On Wed, 17 Sep 2008 12:49:35 -0600, Patrick Fortino <pxforti at gmail.com>
[Amusing rant snipped.]
Since you mention Mif2Go below, a few comments... OK, it turned
out to be more than a few. ;-)
>However, now that you know my opinion of Webworks as a company, I will
>admit that the new epubisher a pretty nice tool. I had a hard time
>getting used to the new interface, but once I did, it converted my fm
>books pretty flawlessly. With Webworks Publisher, I would have to do
>extensive template modificaitons to get the html output to look the
>way I wanted it to look. But with epub, the output was almost perfect
>without any mods.
That's also the case with Mif2Go, for many outputs. It really
depends on the complexity of your Frame files, and on the number
of bells and whistles you want added. Many folks tell us they
are producing deliverable output 15 minutes after download of
the Mif2Go distro. I wouldn't count on that <g>, but it's way
simpler than other alternatives, IMHO.
>And it was VERY EASY to set up a multi-volume help
>project (one with many different books). Because I was helping to set
>up this project for users who beginner frame and webworks users, ease
>of use was VERY important.
It's almost trivial to use the same settings for multiple projects;
we do that all the time, using conversion templates (Frame files)
and configuration templates (shared .ini files).
>epub is also much faster than wwpub pro at converting fm books. A real
>plus when you are developing a new project and need to generate output
>many times a day.
That's always been one of Mif2Go's strengths; it's *very* fast.
It leads to a more productive mode of working, where you can
edit one setting then rerun the project to see the effect...
in a minute or two. Not after going out for lunch. <g>
>One of the best things about epub, compared to robo help is that it
>uses your frame docs as the source. Last I checked, robo help still
>only uses the frame docs to import the project. Once imported, you
>have two content sources: robo help and frame.
>I haven't use flare so can't comment on it.
Both RH and Flare are designed as stand-alone authoring apps.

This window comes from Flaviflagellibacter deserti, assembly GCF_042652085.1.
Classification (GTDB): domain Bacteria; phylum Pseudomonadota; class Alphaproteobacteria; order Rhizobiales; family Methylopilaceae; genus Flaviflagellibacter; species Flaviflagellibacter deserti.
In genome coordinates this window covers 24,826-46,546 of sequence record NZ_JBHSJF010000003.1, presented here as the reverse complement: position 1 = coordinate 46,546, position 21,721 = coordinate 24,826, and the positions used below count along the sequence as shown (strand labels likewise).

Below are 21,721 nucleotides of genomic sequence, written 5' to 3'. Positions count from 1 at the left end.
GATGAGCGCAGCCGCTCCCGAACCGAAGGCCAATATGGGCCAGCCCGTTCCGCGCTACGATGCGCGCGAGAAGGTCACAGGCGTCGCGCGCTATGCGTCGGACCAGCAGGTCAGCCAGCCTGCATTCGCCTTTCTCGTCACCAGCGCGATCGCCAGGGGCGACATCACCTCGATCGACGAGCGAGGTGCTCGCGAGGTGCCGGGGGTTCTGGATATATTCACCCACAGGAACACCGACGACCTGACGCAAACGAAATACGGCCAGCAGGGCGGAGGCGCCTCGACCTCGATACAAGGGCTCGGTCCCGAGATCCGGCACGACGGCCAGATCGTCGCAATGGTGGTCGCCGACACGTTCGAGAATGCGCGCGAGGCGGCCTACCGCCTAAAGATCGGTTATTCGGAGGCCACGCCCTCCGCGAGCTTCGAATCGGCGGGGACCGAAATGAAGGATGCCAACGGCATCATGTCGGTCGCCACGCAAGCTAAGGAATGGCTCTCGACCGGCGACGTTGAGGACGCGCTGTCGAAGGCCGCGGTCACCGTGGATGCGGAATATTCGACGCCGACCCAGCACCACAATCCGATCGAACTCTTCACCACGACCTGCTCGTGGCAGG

They "import" Frame, but require some work in their own system
after every import before you get the output you want. Both
WWP and Mif2Go regard Frame as the authoring app, so you are
always ready to run with the latest content edits. It's a
fundamental design choice.
>I tried mif2go; it can almost do what epub can do,
Really? We think it does *more*. More formats for sure;
for one thing, nobody else does Word output from Frame at
*all*. Then there's DITA and DocBook from UNstructured
Frame, Oracle Help for Java (a better JavaHelp), WinHelp
(still needed for some older apps), and Eclipse (which we
added two years ago and which ePP added this summer...).
And our Open Source Web help system, OmniHelp, loads a
lot faster than any other browser-based system, and does
more for you... See what it does with our 1000-page
>but requires a LOT more mucking around in the code.
LOL! There's no "code" to muck around in; it's all in
compiled C++, not an interpreted template language like
WWP used. (That's one reason for the speed difference.)
There *are* settings needed to control various features
in the .ini files, but they are no more complex than
a mapping table has to be, like:
And our Setup looks at your doc and makes reasonable
guesses about what those should be. You *can* do a
lot more there if you want, but you don't *have* to.
>If price is your bottom line, it might be worth looking at. But
>I'd be willing to bet that if you keep track of your hours learning
>mif2go versus epub, the cost difference would be negligible.
Hardly! We start off at around 1/5 of ePP ($295; the
price of ePP is not listed on its Web site), *include*
a year of support (which most customers never need to
use, BTW, thanks to a very thorough User's Guide) and
of *all* upgrades. And then we let you continue with
support and upgrades forever at $75/year.
The truth is, you can equip a whole workgroup with Mif2Go
licenses for less than *one* ePP license. And many major
corps have realized that. One reason we can give free
copies, with full support, to the unemployed and academics,
is that the corporate world supports us very well indeed.
>So that's the sad story. Because webworks is the only game in town,
>they can get away with their Draconian licensing practices.
Only as long as *you* choose to support those practices. ;-)
All the best!
-- Jeremy H. Griffith, at Omni Systems Inc.
<jeremy at omsys.com> http://www.omsys.com/